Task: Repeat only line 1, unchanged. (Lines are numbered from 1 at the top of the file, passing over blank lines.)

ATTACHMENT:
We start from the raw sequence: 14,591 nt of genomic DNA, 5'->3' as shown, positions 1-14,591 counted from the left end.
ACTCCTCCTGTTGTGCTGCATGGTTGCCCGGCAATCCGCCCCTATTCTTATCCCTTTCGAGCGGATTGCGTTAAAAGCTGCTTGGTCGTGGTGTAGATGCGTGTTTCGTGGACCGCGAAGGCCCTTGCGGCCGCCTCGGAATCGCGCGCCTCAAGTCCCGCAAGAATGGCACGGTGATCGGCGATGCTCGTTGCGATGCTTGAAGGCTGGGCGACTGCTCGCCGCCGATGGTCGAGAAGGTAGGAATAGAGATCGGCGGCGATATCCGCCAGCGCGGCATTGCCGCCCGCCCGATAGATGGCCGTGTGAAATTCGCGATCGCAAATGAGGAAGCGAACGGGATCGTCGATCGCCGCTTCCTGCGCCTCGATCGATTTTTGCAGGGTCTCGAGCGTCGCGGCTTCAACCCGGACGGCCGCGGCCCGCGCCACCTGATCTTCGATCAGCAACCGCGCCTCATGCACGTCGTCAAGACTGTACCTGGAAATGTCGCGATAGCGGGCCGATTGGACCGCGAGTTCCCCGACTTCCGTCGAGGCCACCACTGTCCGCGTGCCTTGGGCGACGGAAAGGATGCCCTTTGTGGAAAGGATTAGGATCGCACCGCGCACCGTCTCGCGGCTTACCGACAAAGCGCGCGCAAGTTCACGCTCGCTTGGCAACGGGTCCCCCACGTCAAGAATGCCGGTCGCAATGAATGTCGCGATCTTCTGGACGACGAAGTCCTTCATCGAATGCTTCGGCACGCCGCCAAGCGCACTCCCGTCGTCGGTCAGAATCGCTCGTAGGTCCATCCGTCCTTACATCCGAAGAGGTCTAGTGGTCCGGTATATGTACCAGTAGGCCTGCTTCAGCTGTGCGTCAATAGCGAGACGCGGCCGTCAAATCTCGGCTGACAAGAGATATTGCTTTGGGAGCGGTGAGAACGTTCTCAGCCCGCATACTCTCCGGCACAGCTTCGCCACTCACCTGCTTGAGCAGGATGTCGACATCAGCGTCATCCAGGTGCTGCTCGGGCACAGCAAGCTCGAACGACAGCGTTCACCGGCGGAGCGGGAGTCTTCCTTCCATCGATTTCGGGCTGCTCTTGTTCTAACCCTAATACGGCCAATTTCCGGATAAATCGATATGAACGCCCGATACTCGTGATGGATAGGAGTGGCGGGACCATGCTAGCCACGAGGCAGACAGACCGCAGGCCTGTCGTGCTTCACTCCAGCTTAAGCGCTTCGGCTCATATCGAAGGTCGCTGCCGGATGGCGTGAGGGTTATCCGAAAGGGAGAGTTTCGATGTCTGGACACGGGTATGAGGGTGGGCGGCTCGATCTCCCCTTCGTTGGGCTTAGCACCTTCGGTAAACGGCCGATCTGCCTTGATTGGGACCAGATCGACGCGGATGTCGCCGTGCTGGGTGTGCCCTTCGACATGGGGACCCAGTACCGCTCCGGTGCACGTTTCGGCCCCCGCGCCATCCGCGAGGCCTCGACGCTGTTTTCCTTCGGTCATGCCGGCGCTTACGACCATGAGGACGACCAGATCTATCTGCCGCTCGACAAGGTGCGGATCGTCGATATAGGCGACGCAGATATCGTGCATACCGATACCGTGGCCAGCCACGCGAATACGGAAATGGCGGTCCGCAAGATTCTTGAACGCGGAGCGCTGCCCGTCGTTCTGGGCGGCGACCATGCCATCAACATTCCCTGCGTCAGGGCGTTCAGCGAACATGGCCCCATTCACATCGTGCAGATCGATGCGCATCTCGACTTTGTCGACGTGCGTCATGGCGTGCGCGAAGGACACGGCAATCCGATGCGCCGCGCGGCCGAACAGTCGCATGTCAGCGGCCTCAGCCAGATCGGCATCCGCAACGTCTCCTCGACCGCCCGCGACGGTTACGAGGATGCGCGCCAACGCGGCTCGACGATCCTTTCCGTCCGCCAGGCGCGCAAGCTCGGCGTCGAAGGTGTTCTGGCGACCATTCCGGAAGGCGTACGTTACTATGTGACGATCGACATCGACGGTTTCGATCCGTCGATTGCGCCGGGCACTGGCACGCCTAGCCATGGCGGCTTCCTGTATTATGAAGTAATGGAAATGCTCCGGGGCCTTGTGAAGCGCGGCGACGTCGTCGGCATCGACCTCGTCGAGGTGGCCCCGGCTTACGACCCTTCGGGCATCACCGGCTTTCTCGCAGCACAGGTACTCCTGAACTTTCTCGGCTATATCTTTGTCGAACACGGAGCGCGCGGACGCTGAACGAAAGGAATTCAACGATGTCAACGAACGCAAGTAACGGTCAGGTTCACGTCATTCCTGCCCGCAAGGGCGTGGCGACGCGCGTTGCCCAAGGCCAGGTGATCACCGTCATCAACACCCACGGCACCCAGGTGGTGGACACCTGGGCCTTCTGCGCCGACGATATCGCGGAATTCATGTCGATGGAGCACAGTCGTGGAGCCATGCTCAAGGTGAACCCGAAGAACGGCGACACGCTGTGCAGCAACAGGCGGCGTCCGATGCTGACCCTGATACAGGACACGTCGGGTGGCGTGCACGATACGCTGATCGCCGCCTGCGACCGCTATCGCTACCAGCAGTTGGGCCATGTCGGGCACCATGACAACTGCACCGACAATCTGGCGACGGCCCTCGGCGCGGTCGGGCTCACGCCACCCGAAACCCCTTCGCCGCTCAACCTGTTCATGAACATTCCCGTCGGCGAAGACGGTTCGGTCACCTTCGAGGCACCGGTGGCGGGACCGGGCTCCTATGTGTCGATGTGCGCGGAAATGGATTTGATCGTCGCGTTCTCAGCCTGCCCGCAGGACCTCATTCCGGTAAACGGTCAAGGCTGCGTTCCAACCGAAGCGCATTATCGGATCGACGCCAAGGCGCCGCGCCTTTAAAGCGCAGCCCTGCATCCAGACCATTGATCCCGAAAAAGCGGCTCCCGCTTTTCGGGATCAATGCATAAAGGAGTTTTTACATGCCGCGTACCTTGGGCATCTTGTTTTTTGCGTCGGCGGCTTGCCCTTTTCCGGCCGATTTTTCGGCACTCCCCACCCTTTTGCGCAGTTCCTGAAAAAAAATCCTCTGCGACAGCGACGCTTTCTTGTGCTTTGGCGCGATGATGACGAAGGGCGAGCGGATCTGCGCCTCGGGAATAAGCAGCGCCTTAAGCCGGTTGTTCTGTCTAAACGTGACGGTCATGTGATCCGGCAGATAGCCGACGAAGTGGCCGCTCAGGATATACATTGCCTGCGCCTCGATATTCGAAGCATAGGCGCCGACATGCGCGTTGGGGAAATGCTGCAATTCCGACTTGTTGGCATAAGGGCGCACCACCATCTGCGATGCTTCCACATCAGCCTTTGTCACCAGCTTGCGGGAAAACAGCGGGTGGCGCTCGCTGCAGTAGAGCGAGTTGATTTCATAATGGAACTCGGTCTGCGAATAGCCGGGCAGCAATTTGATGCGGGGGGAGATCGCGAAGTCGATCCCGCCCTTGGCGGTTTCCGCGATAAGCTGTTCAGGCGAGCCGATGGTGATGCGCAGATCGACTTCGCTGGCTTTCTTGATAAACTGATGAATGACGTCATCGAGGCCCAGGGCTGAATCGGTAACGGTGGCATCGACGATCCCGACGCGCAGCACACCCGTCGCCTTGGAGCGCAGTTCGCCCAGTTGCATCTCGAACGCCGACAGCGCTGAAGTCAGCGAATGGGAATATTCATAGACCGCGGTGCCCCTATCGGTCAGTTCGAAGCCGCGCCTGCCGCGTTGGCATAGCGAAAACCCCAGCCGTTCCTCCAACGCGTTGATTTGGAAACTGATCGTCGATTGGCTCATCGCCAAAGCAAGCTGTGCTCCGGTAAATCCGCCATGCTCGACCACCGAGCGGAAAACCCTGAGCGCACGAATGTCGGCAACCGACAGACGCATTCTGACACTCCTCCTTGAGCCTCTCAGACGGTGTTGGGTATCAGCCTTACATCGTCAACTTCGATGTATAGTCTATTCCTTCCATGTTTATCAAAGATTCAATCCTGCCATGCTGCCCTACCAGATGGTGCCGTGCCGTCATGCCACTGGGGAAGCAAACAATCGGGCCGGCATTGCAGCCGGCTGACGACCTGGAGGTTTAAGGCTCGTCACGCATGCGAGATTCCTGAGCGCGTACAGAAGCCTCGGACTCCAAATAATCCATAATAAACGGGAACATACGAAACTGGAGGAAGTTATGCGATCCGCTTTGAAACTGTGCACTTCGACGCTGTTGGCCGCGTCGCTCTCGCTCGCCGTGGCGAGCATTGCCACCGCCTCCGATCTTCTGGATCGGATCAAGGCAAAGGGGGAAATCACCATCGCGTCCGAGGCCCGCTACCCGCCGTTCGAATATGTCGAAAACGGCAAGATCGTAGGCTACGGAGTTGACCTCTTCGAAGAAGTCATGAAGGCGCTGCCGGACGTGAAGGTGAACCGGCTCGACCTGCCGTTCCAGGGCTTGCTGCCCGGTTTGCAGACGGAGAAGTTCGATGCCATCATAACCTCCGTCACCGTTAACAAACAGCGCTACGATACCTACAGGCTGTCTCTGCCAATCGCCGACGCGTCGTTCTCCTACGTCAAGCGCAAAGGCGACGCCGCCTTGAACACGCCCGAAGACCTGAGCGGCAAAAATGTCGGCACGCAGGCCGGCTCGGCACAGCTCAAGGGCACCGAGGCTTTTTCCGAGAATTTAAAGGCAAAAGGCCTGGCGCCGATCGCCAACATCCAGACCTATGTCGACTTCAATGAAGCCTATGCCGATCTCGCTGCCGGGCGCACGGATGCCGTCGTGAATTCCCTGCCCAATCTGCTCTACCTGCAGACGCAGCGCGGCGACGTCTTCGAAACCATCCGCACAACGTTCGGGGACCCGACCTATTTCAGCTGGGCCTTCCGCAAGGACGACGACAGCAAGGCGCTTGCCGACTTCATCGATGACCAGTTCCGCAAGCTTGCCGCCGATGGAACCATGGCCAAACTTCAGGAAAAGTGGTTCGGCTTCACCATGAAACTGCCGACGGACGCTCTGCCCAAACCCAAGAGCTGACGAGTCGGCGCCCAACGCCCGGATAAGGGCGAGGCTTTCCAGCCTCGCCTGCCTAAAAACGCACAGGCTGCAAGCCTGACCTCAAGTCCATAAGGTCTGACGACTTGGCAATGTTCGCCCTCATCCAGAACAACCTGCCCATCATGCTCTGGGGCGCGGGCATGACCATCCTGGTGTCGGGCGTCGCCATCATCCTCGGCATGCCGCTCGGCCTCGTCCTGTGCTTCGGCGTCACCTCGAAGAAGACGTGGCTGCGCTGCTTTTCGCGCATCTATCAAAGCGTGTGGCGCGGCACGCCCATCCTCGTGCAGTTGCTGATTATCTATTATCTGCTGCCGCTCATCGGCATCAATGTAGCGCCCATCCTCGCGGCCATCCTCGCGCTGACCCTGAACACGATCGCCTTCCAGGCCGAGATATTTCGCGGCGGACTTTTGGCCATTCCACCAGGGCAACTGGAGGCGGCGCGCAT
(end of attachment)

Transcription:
We start from the raw sequence: 14,591 nt of genomic DNA, 5'->3' as shown, positions 1-14,591 counted from the left end.